Quick and soothing nourishment for dry skin and eczemaPosted on December 29, 2020 Written by: 100% PURE ®
It’s no secret that skin can become a bit more dry, itchy, and irritated this time of year. And if you have a skin condition like eczema or psoriasis, it’s likely that your skin is having an even tougher time.
As those who face it know all too well, there is no way to cure eczema. But sometimes, a soothing soak in the tub can help with symptoms – especially when you use colloidal oatmeal!
Colloidal oatmeal is a form of oat grain, Avena sativa, ground into an ultra-fine powder. This makes it different from your typical oatmeal, with a consistency that creates a few extra benefits.
Colloidal oatmeal is an emollient, meaning that it softens and soothes the skin. The nutrients from the oats are also broken down for better absorption into the dermis. This is important for those with eczema, because these nutrients – specifically proteins, fats, vitamins and minerals – have been shown to create an anti-inflammatory effect.
So while eczema can’t be cured, colloidal oatmeal may help you lessen skin irritation. We’ve got a favorite method for using this super soothing ingredient: a colloidal oatmeal bath. Here are some simple steps for whipping one up at home!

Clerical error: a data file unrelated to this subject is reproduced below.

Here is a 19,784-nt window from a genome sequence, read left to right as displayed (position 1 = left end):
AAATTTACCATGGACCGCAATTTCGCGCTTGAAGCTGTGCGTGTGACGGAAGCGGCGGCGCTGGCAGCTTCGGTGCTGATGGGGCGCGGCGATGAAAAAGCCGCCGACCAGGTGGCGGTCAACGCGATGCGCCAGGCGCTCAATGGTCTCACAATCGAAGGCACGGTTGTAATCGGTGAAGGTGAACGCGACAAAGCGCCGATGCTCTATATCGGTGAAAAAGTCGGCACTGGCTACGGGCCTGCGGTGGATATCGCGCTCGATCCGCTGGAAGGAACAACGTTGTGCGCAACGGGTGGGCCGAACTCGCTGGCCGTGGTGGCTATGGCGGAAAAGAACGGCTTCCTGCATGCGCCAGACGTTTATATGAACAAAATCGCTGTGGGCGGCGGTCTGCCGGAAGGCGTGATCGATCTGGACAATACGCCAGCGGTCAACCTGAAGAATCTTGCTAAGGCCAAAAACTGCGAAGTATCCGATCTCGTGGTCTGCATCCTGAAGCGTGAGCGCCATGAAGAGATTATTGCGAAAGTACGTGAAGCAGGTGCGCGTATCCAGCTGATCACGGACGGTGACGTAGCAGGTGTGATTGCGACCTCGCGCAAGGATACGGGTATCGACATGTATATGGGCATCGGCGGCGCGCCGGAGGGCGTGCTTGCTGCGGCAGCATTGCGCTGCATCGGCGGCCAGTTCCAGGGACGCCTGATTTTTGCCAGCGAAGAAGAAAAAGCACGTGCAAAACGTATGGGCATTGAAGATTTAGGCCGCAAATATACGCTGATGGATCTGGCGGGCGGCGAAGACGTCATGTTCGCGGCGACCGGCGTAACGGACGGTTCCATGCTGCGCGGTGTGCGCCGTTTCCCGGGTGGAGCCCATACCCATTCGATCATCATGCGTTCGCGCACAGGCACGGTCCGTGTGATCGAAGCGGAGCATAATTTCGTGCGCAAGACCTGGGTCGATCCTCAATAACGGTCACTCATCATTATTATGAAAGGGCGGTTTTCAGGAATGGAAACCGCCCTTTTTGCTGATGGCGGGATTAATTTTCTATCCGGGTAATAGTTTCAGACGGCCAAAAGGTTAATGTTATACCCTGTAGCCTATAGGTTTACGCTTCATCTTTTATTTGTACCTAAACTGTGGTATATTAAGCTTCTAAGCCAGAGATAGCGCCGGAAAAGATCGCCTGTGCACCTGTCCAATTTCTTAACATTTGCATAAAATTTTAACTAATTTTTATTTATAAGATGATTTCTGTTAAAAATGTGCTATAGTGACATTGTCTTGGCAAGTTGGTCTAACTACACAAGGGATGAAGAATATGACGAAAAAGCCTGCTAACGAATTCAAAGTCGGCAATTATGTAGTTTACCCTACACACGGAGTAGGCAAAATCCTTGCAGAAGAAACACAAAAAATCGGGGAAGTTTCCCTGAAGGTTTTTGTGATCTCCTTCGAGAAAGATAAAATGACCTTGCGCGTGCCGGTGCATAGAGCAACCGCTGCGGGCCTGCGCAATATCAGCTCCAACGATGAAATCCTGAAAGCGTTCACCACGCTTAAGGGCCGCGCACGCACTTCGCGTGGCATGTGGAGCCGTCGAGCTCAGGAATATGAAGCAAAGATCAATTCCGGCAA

A colloidal oatmeal bath is a simple, affordable way to help soothe eczema and inflamed, itchy skin. Here are a few tips worth keeping in mind:
While a steaming bath may help loosen muscles, it’s not a good idea for dry, itchy, or irritable skin. Hot water can strip your skin of its natural oils, exacerbate irritation, and dry out the skin even more.
When taking a colloidal oatmeal bath to soothe your skin, experts recommend that you keep the water between 80°-85℉. It should still be comfortably warm, but not enough to turn your skin pink.
Wash With Your Hands
When your skin is dry, rough or bumpy, it may be tempting to use a washcloth to exfoliate. However, a washcloth or loofah may worsen eczema with rough and porous textures. Instead, we recommend that you wash your skin in the bath with freshly-washed hands.
Don’t Soak Too Long
As soothing as your oatmeal bath might be, we don’t advise soaking for an extended period of time. Long baths in warm water can sap skin of essential moisture, especially since most water contains limestone and chlorine – both of which can irritate the skin with prolonged exposure.
That being said, a good period to stay in the tub would be no longer than 15-20 minutes.
Pour 1 cup of rolled oats in a high speed blender, food processor, or spice grinder. Grind until you achieve a fine, even powder.
When the texture seems right, test the powder’s consistency by adding a tablespoon of your ground oats to a glass of warm water. The oat powder should quickly dissolve and give the water a silky, almost creamy texture.
If the powder sinks to the bottom of the glass without dissolving, the oats are probably not fine enough. Repeat step 1 until you’ve reached the perfect consistency.